Strongly Attached Owners (N=204). Dog owners who are members of the first cluster or segment agree more strongly with each of the eight variables significantly more than do members of the other two clusters. They believe strongly that price is no object when it comes to their dogs and spend lots of money on special products. Respondents comprising this cluster are so strongly attached to their dogs that their choice of vehicle as well as their home setup is affected by their dogs. Their strong attachment to their dogs is further evidenced by their purchasing gifts and spending a premium on healthy food for their dogs, as well as making frequent visits to their veterinarians.
Moderately Attached Owners (N=387). Dog owners comprising this cluster or segment agree with most of the dog-related variables; however, they do not agree that price is no object or that their dogs influence their choice of vehicles. Further, their levels of agreement are not as strong as those in the first cluster.
Basic Owners (N=158). Dog owners in this cluster or segment disagree with most of the statements, except that they do take their dogs to the vet regularly. It appears that people comprising this cluster are only concerned with meeting their dog's basic needs.
Development of dependent variables using factor analysis
A principal components factor analysis was performed using the remaining 36 dog–human relationship variables. Factor loadings in Table 2 were generated by using Varimax rotation for ease of interpretation. The six-factor solution accounts for 53.14 per cent of total variance in the data. The following criteria were used to determine which items should be retained in the final solution: a cut-off value of 1.0 for Eigen values, a cut-off point of 0.40 for factor loadings and a careful consideration of an item's contribution to the interpretation of factor meaning. Items that exhibited high loadings (> 0.400) on two or more factors were excluded as well. As a result, eight items were eliminated from further consideration and the remaining 28 items were retained in the final solution. The six factors represent dimensions of the dog–human relationship, and include Dog-Oriented Lifestyle (10 items), Anthropomorphism (seven items), Structure and Discipline (three items), Utility-Oriented (two items), Boundaries/Physical Proximity (three items) and Appearance (two items).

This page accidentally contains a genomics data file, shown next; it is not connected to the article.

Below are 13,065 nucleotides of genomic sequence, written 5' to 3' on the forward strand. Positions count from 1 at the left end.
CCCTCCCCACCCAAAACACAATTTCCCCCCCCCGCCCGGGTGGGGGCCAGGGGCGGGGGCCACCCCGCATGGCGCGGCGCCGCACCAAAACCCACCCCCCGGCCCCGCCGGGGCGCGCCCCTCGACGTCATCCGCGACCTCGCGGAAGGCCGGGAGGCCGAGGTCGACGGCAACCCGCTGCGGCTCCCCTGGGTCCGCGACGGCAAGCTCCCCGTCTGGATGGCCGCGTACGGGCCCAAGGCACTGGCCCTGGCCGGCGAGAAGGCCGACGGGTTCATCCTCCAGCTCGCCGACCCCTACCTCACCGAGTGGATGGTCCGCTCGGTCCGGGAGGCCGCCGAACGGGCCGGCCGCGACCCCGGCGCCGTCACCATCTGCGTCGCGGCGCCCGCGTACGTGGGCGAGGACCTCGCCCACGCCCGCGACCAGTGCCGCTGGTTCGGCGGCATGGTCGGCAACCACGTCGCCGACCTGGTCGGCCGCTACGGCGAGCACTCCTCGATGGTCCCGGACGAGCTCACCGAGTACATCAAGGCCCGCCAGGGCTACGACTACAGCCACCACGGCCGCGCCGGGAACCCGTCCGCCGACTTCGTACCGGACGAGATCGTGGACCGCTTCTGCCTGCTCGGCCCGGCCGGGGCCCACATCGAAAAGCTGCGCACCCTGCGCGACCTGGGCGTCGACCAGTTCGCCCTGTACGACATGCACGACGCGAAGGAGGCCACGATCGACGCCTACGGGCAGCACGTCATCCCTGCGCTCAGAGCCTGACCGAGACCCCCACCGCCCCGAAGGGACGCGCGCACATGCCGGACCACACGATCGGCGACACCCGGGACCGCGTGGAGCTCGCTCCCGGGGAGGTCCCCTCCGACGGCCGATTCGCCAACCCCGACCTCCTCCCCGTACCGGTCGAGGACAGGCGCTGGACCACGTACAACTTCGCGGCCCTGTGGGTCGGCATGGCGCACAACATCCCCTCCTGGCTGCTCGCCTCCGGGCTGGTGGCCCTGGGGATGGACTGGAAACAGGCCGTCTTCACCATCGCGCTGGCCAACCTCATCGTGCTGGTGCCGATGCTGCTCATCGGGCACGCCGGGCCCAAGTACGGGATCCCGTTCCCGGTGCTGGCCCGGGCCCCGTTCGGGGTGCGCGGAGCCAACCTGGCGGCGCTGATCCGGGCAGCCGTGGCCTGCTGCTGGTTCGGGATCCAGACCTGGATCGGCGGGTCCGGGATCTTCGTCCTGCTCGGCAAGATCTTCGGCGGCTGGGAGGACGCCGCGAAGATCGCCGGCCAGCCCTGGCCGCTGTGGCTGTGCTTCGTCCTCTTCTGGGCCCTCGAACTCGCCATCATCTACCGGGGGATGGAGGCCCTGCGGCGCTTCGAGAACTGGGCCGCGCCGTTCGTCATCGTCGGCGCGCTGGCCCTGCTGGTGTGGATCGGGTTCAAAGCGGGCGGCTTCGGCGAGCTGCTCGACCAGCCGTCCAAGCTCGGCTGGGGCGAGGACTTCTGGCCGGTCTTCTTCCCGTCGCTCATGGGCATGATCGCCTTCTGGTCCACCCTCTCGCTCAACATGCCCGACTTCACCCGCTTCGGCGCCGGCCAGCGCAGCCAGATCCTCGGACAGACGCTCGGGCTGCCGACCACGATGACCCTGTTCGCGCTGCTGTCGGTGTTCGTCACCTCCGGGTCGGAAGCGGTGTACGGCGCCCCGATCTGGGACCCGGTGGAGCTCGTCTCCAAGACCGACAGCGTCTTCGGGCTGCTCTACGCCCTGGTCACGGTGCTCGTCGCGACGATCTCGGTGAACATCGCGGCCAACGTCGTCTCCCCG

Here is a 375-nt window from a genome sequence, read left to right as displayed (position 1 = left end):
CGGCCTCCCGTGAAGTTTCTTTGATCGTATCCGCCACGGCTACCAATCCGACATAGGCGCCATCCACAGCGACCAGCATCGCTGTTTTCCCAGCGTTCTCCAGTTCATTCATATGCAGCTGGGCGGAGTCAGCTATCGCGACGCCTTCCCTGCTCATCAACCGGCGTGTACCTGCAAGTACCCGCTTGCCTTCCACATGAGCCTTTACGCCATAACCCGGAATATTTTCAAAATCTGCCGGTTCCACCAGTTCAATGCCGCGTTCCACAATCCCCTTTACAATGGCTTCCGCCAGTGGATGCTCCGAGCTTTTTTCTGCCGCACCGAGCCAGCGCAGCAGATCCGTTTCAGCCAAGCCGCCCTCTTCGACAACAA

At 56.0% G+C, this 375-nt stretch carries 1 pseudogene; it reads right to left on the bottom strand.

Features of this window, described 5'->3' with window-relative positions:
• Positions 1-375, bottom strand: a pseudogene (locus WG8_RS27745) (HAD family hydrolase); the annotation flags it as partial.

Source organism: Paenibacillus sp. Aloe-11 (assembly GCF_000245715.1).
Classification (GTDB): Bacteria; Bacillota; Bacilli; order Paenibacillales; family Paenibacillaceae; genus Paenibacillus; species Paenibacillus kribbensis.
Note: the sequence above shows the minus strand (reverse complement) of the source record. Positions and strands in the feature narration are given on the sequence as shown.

Coefficient α scores were calculated to assess the internal consistency of the items that make up each factor. The coefficient α scores of three of the factors are above 0.70, a cut-off point suggested by Nunnally as good enough for any type of research.25 The coefficient α scores of the remaining three factors are above 0.60, an acceptable internal consistency level for measures used in exploratory research.25 An average sum score for each factor was calculated by averaging the ratings of the corresponding individual items and then used in subsequent analyses.
COMPARISONS OF FACTORS AND INDIVIDUAL ITEMS ACROSS CLUSTERS
The dependent variables representing dimensions of dog–human companionship resulting from the factor analysis are described below and compared across the three different dog-owning segments using one-way ANOVA.
Dog-Oriented Lifestyle Factor. Accounting for the largest proportion of the variance in the data, this factor consists of items that reflect the centrality of dog ownership to one's lifestyle such as playing with one's dog(s), taking one's dog(s) to outings, making sacrifices for one's dog(s), living an active lifestyle, believing that one's dog(s) keep him/her young, seeing one's dog(s) as a companion, being emotionally attached to one's dog(s) and seeing one's dog(s) as an integral part of one's lifestyle and family. Ratings on all 10 individual items as well as on the overall factor exhibit significant differences across all three clusters. Strongly Attached Owners have the highest scores, whereas Basic Owners have the lowest scores, as shown in Table 3.